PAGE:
Winning and keeping the corporate services business matters to Delaware’s economy, and so to its government, in a way that it could never matter to the vastly larger California economy or government. The same is true of OFCs relative to larger economies.

Developing economies

This is critically important to investment in developing economies, which desperately need inbound investment. Suppose a group of investors from multiple countries are seeking to structure an investment into a developing economy.

These investors need to create a vehicle that shares the risks and rewards of their investments, that provides a governing structure that enables them to adjust their business strategy to unforeseen events, and that creates a forum in which to resolve any future disagreements.

This in turn requires a well-developed business law framework governing the type of entity they choose for their venture and an honest, sophisticated court whose decisions are reasonably predictable. In many respects, the role of an OFC in such a transaction is to export the rule of law to places where it does not yet exist by providing rules and decision makers capable of addressing these issues. Moreover, investors want the level of comfort a serious regulator provides.

To meet investor demand, successful OFCs are engaged in upgrading their regulatory capacity, not reducing it.

Where to now?

If it is not the end, then where are we headed? FATCA and its brethren, public registries, and any other efforts to address tax gaps will fail to yield much revenue. Proponents of such measures have consistently overestimated the gains from their proposals and these will be no different.

Indeed, politicians are incentivised to believe rosy predictions of future tax revenue since they can spend the ‘increase’ before it is collected. Yet the failure of actual revenues to meet exaggerated expectations never results in a reassessment of the approach. Instead, it yields renewed cries for additional measures to collect the chimerical lost revenue supposedly hiding offshore.

FATCA is neither the first nor the last such measure.

Laws like FATCA and public registry proposals create substantial barriers to entry into the offshore world. For example, setting up the mechanisms to create and maintain an ownership registry will be substantial; even tax neutral jurisdictions like Cayman must create tax information agencies to monitor and implement systems designed to meet their obligations to the US and other onshore jurisdictions. Note that these are just public sector costs.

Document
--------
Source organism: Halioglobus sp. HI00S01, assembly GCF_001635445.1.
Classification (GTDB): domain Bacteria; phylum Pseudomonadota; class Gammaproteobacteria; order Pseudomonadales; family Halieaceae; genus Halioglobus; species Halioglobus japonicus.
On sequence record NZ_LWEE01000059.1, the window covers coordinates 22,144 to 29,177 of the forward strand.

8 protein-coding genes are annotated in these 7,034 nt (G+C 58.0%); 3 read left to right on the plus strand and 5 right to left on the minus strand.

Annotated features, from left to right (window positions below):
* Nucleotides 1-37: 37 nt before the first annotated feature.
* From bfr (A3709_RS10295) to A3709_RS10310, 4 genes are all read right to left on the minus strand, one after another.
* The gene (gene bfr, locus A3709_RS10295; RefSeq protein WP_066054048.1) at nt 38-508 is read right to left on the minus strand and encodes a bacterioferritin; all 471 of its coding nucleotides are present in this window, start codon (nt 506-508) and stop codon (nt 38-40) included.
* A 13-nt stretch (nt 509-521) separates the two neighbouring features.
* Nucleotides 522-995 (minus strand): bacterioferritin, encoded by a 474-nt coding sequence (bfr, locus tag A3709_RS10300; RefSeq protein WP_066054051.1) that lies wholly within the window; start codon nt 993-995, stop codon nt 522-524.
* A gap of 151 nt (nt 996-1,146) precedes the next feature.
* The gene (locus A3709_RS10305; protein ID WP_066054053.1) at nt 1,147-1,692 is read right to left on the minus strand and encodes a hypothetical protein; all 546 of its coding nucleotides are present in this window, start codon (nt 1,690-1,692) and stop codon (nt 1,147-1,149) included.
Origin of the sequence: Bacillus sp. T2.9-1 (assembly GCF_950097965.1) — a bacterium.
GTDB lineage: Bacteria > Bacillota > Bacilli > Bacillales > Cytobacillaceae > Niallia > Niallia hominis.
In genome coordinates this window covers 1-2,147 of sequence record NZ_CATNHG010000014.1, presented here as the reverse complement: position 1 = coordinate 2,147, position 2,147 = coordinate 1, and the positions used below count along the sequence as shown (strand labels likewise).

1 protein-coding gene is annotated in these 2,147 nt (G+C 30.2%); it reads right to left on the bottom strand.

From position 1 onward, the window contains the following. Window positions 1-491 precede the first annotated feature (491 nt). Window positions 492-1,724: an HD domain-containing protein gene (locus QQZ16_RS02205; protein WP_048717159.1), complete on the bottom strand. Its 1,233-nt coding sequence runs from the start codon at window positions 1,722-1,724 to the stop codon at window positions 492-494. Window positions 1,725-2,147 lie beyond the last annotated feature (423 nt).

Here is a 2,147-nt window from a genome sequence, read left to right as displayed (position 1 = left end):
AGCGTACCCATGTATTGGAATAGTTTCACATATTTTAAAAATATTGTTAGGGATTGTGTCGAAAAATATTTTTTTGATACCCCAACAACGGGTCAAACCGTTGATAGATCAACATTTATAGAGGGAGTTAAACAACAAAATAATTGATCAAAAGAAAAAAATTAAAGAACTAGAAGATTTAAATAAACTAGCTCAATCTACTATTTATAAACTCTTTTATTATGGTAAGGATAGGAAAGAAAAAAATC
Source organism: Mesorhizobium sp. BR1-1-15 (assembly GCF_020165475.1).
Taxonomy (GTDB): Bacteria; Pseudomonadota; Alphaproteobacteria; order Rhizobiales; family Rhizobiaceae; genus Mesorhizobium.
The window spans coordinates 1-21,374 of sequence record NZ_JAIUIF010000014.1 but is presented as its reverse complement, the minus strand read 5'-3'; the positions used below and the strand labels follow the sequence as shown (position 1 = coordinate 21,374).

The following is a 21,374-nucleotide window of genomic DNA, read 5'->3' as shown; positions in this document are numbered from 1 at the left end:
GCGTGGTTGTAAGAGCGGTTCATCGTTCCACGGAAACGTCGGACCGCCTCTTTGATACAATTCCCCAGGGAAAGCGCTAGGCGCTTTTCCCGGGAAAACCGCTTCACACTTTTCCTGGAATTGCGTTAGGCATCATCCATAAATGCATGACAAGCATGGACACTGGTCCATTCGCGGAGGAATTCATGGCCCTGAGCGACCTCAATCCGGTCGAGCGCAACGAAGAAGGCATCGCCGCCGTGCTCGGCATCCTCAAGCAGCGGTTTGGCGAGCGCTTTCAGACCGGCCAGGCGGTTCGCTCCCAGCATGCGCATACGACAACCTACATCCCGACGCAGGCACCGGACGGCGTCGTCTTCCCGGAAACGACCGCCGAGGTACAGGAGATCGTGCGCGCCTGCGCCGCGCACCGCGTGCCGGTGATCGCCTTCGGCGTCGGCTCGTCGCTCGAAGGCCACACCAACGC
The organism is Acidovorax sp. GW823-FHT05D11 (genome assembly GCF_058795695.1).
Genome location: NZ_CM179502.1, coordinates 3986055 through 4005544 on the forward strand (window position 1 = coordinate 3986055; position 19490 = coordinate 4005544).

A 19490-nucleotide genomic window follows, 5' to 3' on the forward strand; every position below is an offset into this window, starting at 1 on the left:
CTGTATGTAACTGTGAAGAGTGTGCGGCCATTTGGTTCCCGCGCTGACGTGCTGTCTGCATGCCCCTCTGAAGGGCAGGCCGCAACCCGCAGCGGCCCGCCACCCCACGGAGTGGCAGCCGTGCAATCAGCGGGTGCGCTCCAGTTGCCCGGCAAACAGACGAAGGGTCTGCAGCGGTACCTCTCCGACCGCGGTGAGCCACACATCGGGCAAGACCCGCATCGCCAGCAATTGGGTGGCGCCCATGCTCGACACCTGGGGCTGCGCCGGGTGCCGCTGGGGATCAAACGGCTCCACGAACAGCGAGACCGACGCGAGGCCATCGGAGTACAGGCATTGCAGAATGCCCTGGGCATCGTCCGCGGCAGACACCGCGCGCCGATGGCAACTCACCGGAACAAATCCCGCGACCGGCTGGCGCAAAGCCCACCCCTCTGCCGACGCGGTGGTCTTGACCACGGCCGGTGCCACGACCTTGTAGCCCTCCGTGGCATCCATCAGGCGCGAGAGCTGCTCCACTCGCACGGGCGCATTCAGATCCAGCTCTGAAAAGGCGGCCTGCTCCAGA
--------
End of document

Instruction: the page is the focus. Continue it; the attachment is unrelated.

We already know private sector compliance costs for the various FATCA-like statutes are staggering, with many estimates of FATCA’s costs alone running into the billions.

Creating the regulatory framework, hiring the qualified staff, and operating the public bodies necessary to comply, participate in international discussions, and respond to requests for additional information will raise the price of being part of the world financial system beyond the capacity of most would-be OFCs. As a result, no new jurisdictions will be able to become significant OFCs.

A rising price of entry into the global financial system will create new demand for existing OFCs’ services. Businesses and individuals working in developing economies will turn to OFCs to structure ventures because the developing economies will lack the capacity to meet large economies’ demands for compliance with costly financial standards. Making it harder and more expensive for economies to connect to the international finance system will thus boost demand for OFCs.

Existing OFCs will further differentiate themselves by expanding their efforts to offer innovative legal entities and regulatory environments to attract business. This is not a prediction of a race to the bottom. On the contrary, it is a prediction of a race to the top.

We have already seen this dynamic in action. Jersey recently moved swiftly to differentiate its trust law from the UK’s when UK courts reversed a long-standing precedent (the Hastings-Bass rule) which allowed courts to correct mistakes made by trustees in exercising trust powers.

Cayman passed legislation authorising incorporated cell companies within segregated portfolio companies. In both cases, the offshore jurisdictions moved quickly to distinguish their law from competitors. Successful OFCs will follow this pattern over the next decades.

No one but compliance officers and lawyers will benefit from these higher costs but they will prove potent interests to lobby for increasing expenditures on their services. But regulatory efforts like FATCA and public registries will neither destroy the benefits of OFCs nor will they completely end global financial flows.